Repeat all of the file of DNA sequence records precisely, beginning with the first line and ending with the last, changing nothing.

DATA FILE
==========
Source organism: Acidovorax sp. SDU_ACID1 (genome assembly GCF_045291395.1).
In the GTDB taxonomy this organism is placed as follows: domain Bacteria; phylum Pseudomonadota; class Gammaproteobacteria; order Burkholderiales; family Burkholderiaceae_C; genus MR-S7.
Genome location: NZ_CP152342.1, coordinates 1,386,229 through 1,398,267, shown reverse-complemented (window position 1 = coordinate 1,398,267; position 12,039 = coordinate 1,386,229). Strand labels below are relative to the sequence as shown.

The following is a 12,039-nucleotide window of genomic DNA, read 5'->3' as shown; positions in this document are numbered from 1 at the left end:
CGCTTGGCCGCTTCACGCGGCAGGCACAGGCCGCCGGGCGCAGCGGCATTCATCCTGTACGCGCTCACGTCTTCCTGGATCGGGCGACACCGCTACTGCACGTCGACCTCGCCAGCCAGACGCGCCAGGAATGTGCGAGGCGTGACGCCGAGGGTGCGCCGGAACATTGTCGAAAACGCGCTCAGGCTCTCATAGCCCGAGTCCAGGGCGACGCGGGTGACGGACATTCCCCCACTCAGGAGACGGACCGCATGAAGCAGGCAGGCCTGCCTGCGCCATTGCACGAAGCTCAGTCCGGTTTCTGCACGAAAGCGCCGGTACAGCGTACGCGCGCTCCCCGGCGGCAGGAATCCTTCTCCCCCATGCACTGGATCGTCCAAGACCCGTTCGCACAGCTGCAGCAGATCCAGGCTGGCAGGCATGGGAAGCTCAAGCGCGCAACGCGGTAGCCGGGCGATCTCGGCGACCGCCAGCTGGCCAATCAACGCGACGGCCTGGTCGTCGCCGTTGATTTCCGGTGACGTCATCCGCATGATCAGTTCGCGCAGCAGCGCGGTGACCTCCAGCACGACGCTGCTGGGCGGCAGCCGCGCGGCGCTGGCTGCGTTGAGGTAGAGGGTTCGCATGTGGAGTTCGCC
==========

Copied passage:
Source organism: Acidovorax sp. SDU_ACID1 (genome assembly GCF_045291395.1).
In the GTDB taxonomy this organism is placed as follows: domain Bacteria; phylum Pseudomonadota; class Gammaproteobacteria; order Burkholderiales; family Burkholderiaceae_C; genus MR-S7.
Genome location: NZ_CP152342.1, coordinates 1,386,229 through 1,398,267, shown reverse-complemented (window position 1 = coordinate 1,398,267; position 12,039 = coordinate 1,386,229). Strand labels below are relative to the sequence as shown.

The following is a 12,039-nucleotide window of genomic DNA, read 5'->3' as shown; positions in this document are numbered from 1 at the left end:
CGCTTGGCCGCTTCACGCGGCAGGCACAGGCCGCCGGGCGCAGCGGCATTCATCCTGTACGCGCTCACGTCTTCCTGGATCGGGCGACACCGCTACTGCACGTCGACCTCGCCAGCCAGACGCGCCAGGAATGTGCGAGGCGTGACGCCGAGGGTGCGCCGGAACATTGTCGAAAACGCGCTCAGGCTCTCATAGCCCGAGTCCAGGGCGACGCGGGTGACGGACATTCCCCCACTCAGGAGACGGACCGCATGAAGCAGGCAGGCCTGCCTGCGCCATTGCACGAAGCTCAGTCCGGTTTCTGCACGAAAGCGCCGGTACAGCGTACGCGCGCTCCCCGGCGGCAGGAATCCTTCTCCCCCATGCACTGGATCGTCCAAGACCCGTTCGCACAGCTGCAGCAGATCCAGGCTGGCAGGCATGGGAAGCTCAAGCGCGCAACGCGGTAGCCGGGCGATCTCGGCGACCGCCAGCTGGCCAATCAACGCGACGGCCTGGTCGTCGCCGTTGATTTCCGGTGACGTCATCCGCATGATCAGTTCGCGCAGCAGCGCGGTGACCTCCAGCACGACGCTGCTGGGCGGCAGCCGCGCGGCGCTGGCTGCGTTGAGGTAGAGGGTTCGCATGTGGAGTTCGCC